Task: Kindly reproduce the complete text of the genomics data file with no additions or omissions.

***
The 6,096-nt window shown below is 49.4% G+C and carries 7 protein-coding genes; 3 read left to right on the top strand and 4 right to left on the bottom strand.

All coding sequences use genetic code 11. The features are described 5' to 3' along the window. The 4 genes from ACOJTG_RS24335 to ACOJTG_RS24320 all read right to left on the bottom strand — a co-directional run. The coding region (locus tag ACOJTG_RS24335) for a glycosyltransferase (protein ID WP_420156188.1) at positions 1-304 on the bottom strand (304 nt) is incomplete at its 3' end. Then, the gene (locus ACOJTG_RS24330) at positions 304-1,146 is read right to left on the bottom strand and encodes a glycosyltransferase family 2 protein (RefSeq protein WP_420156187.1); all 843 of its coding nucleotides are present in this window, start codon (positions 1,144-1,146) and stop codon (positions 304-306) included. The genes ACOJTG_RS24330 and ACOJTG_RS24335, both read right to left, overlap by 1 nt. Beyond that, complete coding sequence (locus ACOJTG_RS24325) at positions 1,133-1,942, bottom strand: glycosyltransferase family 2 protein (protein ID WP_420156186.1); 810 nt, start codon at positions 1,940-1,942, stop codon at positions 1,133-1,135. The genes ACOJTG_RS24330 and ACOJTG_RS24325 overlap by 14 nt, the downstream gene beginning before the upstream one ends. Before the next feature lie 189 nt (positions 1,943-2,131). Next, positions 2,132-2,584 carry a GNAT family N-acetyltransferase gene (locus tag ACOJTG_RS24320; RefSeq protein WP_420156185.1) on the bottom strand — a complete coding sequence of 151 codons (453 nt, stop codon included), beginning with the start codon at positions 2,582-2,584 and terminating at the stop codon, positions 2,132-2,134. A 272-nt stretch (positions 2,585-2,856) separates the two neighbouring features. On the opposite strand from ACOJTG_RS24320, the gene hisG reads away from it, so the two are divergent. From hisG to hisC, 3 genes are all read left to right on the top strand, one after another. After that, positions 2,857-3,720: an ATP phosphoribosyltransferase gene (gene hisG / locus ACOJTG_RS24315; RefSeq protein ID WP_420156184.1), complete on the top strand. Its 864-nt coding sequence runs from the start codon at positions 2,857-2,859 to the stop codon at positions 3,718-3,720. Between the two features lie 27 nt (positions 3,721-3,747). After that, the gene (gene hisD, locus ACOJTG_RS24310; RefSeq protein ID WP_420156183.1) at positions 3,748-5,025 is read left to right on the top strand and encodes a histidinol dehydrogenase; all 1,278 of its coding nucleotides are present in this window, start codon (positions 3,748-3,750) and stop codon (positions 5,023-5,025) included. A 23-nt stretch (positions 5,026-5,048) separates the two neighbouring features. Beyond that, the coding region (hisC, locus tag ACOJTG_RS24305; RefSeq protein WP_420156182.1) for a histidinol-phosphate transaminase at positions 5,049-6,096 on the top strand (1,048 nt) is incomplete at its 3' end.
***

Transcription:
The 6,096-nt window shown below is 49.4% G+C and carries 7 protein-coding genes; 3 read left to right on the top strand and 4 right to left on the bottom strand.

All coding sequences use genetic code 11. The features are described 5' to 3' along the window. The 4 genes from ACOJTG_RS24335 to ACOJTG_RS24320 all read right to left on the bottom strand — a co-directional run. The coding region (locus tag ACOJTG_RS24335) for a glycosyltransferase (protein ID WP_420156188.1) at positions 1-304 on the bottom strand (304 nt) is incomplete at its 3' end. Then, the gene (locus ACOJTG_RS24330) at positions 304-1,146 is read right to left on the bottom strand and encodes a glycosyltransferase family 2 protein (RefSeq protein WP_420156187.1); all 843 of its coding nucleotides are present in this window, start codon (positions 1,144-1,146) and stop codon (positions 304-306) included. The genes ACOJTG_RS24330 and ACOJTG_RS24335, both read right to left, overlap by 1 nt. Beyond that, complete coding sequence (locus ACOJTG_RS24325) at positions 1,133-1,942, bottom strand: glycosyltransferase family 2 protein (protein ID WP_420156186.1); 810 nt, start codon at positions 1,940-1,942, stop codon at positions 1,133-1,135. The genes ACOJTG_RS24330 and ACOJTG_RS24325 overlap by 14 nt, the downstream gene beginning before the upstream one ends. Before the next feature lie 189 nt (positions 1,943-2,131). Next, positions 2,132-2,584 carry a GNAT family N-acetyltransferase gene (locus tag ACOJTG_RS24320; RefSeq protein WP_420156185.1) on the bottom strand — a complete coding sequence of 151 codons (453 nt, stop codon included), beginning with the start codon at positions 2,582-2,584 and terminating at the stop codon, positions 2,132-2,134. A 272-nt stretch (positions 2,585-2,856) separates the two neighbouring features. On the opposite strand from ACOJTG_RS24320, the gene hisG reads away from it, so the two are divergent. From hisG to hisC, 3 genes are all read left to right on the top strand, one after another. After that, positions 2,857-3,720: an ATP phosphoribosyltransferase gene (gene hisG / locus ACOJTG_RS24315; RefSeq protein ID WP_420156184.1), complete on the top strand. Its 864-nt coding sequence runs from the start codon at positions 2,857-2,859 to the stop codon at positions 3,718-3,720. Between the two features lie 27 nt (positions 3,721-3,747). After that, the gene (gene hisD, locus ACOJTG_RS24310; RefSeq protein ID WP_420156183.1) at positions 3,748-5,025 is read left to right on the top strand and encodes a histidinol dehydrogenase; all 1,278 of its coding nucleotides are present in this window, start codon (positions 3,748-3,750) and stop codon (positions 5,023-5,025) included. A 23-nt stretch (positions 5,026-5,048) separates the two neighbouring features. Beyond that, the coding region (hisC, locus tag ACOJTG_RS24305; RefSeq protein WP_420156182.1) for a histidinol-phosphate transaminase at positions 5,049-6,096 on the top strand (1,048 nt) is incomplete at its 3' end.